This trade policy reform update is situated in a specific Rosa Luxemburg Stiftung (RLS) editorial lineage. Seven years ago, I surveyed the landscape of civil society opposition to the Trans-Pacific Partnership (TPP), the Transatlantic Trade and Investment Partnership (TTIP) and Trade Promotion Authority (TPA). TPP & TTIP: Partners in Crime (hereafter Partners in Crime) outlined the critiques of several sectors within the Fair-Trade movement – unions, family farm networks, faith-based groups, environmental activists, consumer advocates and even populists. Five years ago, in collaboration with the Institute for Policy Studies (IPS) and the Canadian Centre for Policy Alternatives (CCPA), RLS collected the policy aspirations of the Fair Trade movement in Beyond NAFTA 2.0: A Trade Agenda for People and Planet (hereafter Beyond NAFTA) a compendium of progressive goals across a spectrum of progressive policy priorities that are affected by corporate globalization.
In 2020, RLS published The US-China Trade War (hereafter China Trade) which describes a progressive alternative to “transform the China issue from a vulnerability into a strength for the left” and then partnered with IPS, CCPA and the Institute for Agriculture and Trade Policy (IATP) to launch GreenNewTrade.org (hereafter Green New Trade) because “governments are afraid to introduce climate policies that might conflict with existing trade rules.” Last year, coincident with Biden’s inauguration, RLS commissioned IATP to share some Hopes for New Beginnings on US Trade Policy (hereafter Hopes).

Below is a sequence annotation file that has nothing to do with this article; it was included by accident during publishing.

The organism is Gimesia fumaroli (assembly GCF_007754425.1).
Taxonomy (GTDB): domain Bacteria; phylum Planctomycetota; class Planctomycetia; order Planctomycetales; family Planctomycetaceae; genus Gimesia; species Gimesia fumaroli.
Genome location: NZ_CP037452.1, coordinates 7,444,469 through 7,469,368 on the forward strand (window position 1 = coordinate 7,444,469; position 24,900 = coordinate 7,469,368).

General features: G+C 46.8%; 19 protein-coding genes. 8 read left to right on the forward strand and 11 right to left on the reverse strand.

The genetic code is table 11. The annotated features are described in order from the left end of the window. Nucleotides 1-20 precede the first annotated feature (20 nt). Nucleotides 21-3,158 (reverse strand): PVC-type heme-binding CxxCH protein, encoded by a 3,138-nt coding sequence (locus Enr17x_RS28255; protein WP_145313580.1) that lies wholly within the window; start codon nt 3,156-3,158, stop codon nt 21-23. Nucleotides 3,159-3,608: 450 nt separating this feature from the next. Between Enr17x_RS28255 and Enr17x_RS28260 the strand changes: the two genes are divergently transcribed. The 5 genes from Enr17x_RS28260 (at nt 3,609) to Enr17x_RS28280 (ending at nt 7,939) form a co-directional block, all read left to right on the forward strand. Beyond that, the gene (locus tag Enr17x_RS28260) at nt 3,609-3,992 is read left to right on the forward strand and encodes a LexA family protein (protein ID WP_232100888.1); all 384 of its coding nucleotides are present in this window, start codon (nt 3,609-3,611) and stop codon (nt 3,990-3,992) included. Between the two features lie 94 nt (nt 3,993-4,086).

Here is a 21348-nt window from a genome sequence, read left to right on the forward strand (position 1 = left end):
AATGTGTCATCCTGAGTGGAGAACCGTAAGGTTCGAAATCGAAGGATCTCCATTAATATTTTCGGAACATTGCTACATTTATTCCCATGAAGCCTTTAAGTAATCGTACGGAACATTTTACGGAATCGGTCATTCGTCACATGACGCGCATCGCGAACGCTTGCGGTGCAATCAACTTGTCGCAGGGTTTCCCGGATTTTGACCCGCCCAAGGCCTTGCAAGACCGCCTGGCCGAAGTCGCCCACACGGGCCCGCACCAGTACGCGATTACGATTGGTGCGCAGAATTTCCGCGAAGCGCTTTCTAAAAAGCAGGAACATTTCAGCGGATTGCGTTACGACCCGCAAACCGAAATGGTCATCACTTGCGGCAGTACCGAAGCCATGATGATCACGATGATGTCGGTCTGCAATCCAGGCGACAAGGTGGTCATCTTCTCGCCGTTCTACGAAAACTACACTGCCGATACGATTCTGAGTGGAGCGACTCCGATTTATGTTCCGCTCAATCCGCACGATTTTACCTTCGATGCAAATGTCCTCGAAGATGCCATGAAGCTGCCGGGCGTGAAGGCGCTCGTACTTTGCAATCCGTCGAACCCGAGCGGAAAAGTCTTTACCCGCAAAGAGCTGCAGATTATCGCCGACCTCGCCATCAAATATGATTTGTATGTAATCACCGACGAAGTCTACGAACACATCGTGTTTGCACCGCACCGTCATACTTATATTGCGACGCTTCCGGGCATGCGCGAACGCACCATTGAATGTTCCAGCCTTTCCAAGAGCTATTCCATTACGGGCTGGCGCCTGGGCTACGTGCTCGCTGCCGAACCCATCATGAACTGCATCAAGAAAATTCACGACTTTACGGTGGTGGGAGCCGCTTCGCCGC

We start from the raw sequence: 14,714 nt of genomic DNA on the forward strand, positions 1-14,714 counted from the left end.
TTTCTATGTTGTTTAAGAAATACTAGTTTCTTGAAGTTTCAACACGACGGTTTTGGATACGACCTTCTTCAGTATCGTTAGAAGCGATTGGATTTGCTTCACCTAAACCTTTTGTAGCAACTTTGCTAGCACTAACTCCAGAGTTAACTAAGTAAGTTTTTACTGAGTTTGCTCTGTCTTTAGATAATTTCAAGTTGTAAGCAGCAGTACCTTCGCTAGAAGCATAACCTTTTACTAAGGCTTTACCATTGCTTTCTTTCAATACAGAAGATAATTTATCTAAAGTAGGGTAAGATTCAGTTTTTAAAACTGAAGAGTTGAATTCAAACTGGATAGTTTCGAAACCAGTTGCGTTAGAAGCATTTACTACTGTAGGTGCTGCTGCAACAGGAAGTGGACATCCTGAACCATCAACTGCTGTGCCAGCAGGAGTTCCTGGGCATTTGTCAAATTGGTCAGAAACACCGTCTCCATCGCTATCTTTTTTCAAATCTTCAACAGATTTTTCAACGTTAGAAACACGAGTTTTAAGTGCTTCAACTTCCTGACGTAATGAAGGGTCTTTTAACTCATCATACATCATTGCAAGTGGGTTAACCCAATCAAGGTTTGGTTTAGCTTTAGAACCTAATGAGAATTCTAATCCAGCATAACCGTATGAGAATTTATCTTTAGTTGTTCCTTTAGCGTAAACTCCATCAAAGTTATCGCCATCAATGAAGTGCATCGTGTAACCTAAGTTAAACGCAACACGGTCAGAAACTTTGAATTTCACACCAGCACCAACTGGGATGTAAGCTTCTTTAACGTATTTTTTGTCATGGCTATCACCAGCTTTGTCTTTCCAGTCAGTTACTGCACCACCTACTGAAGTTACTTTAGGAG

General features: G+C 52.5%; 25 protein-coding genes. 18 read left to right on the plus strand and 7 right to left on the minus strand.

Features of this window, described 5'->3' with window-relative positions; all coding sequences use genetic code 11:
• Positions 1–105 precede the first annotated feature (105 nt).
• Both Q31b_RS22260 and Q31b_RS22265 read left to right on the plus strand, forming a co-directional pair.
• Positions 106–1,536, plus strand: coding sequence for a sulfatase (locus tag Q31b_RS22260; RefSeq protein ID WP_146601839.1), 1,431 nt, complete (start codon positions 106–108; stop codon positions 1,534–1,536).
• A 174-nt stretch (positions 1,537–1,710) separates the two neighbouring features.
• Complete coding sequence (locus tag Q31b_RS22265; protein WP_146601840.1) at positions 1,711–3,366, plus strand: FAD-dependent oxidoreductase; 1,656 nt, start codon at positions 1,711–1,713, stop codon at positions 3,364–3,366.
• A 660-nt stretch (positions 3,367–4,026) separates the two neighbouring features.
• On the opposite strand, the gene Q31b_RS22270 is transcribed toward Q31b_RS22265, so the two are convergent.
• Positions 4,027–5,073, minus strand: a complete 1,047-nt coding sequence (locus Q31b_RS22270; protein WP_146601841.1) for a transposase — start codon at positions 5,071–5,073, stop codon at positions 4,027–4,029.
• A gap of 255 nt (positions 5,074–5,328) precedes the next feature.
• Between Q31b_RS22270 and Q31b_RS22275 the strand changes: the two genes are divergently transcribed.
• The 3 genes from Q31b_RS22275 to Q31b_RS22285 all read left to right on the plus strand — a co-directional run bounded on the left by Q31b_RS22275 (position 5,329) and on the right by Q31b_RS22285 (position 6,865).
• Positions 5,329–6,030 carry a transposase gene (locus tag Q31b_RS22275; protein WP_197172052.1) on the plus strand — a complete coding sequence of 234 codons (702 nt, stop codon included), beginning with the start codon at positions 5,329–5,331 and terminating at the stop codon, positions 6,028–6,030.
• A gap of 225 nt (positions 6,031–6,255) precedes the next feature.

This piece is to take stock and review the progressive agenda and evaluate its current position. Are we in a stronger place? Do we have momentum in the Biden Administration and the 117th Congress? Our purpose is to influence the political debate so understanding where we stand is essential. After detailing strides made since the US Mexico Canada Agreement (USMCA) ratification and Biden’s election, this sequel to Partners in Crime will vector into some RLS unchartered territory — the realpolitik of trade reform, beginning with this argument:
Progressive trade policy reform is faltering in the US and especially in Washington DC. While our Congressional champions have incubated fair trade policies with some success, these same Democrats who explicitly critique neo-liberalism and reject ‘free trade’ are ignoring populist undercurrents and mobilization at their own, and our collective, political peril. Therefore, as the 117th Congress closes and the mid-term election looms, Democrats must distinguish themselves from right wing populism that is animated by reflexive protectionism, antipathy towards immigrants and visceral opposition to China. In short, they must offer a positive path forward.
To read the full report by the Rosa-Luxemburg-Stiftung, please click here.